RIYADH: Bitcoin, the leading cryptocurrency internationally, traded lower on Thursday, falling by 1.26 percent to $20,003.20 as of 8:10 a.m. Riyadh time.
Ethereum, the second most traded cryptocurrency, was priced at $1,088.40, falling by 5.12 percent, according to data from Coindesk.
Russia investigating 400 cases related to cryptocurrency
The Federal Financial Monitoring Service of the Russian Federation is trying to detect around 400 cases in which cryptocurrencies are involved, the agency’s director, Yury Chikhanchin, revealed the number during a meeting with President Vladimir Putin.
Russian law enforcement authorities have already initiated 20 criminal cases related to digital assets, Bitcoin.com reported.
Chikhanchin acknowledged that Russians continue to actively use cryptocurrency platforms located outside the country.
“This phenomenon continues to exist. And only on two foreign sites, two exchanges, several hundred thousand Russian citizens participate in transactions worth tens of billions,” he said.
According to official data released earlier this year, the number of lawsuits related to cryptocurrency mining in Russia exceeded 1,500 in 2021.
Experts suspect North Korea behind $100 million crypto hack
Digital investigative firms have concluded that North Korean hackers are most likely responsible for an attack last week that took as much as $100 million in cryptocurrency from a US company, according to Reuters.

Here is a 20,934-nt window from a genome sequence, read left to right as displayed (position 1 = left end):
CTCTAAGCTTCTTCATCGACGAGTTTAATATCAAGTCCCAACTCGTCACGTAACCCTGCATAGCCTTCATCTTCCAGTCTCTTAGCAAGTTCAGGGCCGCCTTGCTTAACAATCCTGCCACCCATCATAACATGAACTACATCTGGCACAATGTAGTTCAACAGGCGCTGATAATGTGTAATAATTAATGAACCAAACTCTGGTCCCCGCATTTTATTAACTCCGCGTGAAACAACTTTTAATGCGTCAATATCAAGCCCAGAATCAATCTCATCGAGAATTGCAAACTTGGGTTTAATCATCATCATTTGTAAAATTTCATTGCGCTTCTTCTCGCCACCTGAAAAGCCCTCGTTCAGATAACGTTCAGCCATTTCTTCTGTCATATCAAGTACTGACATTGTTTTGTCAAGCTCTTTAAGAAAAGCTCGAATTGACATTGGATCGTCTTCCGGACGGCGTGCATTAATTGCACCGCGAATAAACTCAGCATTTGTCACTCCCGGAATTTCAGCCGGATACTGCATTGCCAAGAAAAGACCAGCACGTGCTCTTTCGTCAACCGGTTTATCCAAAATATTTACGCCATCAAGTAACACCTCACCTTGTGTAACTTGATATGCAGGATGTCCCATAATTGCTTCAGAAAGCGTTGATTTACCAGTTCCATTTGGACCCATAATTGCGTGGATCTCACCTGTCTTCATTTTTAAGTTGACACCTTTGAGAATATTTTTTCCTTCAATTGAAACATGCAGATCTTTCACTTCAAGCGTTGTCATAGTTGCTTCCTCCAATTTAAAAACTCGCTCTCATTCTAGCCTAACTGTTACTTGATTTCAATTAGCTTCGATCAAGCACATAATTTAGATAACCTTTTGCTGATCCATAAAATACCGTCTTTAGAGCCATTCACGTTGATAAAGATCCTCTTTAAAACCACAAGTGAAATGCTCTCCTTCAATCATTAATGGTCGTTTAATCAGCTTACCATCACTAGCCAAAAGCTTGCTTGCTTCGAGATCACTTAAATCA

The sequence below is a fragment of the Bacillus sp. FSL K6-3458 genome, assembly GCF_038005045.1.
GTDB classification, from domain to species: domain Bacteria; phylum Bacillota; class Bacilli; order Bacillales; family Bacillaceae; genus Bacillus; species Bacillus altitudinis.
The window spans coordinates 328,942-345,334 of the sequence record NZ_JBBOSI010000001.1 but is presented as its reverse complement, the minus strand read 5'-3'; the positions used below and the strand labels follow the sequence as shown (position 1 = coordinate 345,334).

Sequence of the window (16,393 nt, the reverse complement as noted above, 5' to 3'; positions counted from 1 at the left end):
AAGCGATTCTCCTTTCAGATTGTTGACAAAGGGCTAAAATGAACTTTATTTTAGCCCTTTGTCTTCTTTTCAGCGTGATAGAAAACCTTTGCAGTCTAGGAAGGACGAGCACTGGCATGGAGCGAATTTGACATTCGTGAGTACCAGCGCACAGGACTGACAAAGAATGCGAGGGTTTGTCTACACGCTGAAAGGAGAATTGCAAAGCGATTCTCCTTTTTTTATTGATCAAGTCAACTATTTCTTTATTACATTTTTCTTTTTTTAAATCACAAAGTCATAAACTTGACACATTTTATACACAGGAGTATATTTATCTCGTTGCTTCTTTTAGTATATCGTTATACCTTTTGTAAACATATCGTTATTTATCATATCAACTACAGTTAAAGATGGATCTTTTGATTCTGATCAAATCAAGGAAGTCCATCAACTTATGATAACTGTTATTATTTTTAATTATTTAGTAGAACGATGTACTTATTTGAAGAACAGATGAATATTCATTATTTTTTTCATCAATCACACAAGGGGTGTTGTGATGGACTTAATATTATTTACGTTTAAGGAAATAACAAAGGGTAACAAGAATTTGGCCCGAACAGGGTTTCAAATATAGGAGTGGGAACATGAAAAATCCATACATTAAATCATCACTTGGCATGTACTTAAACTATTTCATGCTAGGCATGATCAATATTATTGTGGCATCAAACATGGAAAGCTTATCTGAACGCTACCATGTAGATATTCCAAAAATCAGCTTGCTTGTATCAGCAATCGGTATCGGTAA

Cryptocurrency assets were stolen on June 23 from Horizon Bridge, a service provided by Harmony blockchain that transfers assets between blockchains.
The hackers’ activity since then suggests they may be affiliated with North Korea, which experts say is among the most prolific cyberattackers.
The UN sanctions monitors say Pyongyang uses the stolen funds to finance its nuclear and missile programs.
In a tweet on Tuesday, Chainalysis, a blockchain firm working with Harmony to investigate the attack, said the attack pattern and high velocity of structured payments to a mixer were similar to previous attacks attributed to North Korea-linked actors.
“Preliminarily this looks like a North Korean hack based on transaction behavior,” said Nick Carlsen, a former FBI analyst who now works for TRM Labs investigating North Korea’s crypto heists.
A report released by another company, Elliptic, on Thursday indicated there are strong indications that North Korea’s Lazarus Group may be behind the theft.
“The thief is attempting to break the transaction trail back to the original theft,” the report said. “This makes it easier to cash out the funds at an exchange,” it added.
If this attack is confirmed then North Korea would account for 60 percent of total funds stolen in 2022, according to Chainalysis, totaling $1 billion in stolen funds.
South Korean officials and experts told Reuters that the recent drop in cryptocurrency values may have made it harder for North Korea to sell stolen assets.
(With inputs from Reuters)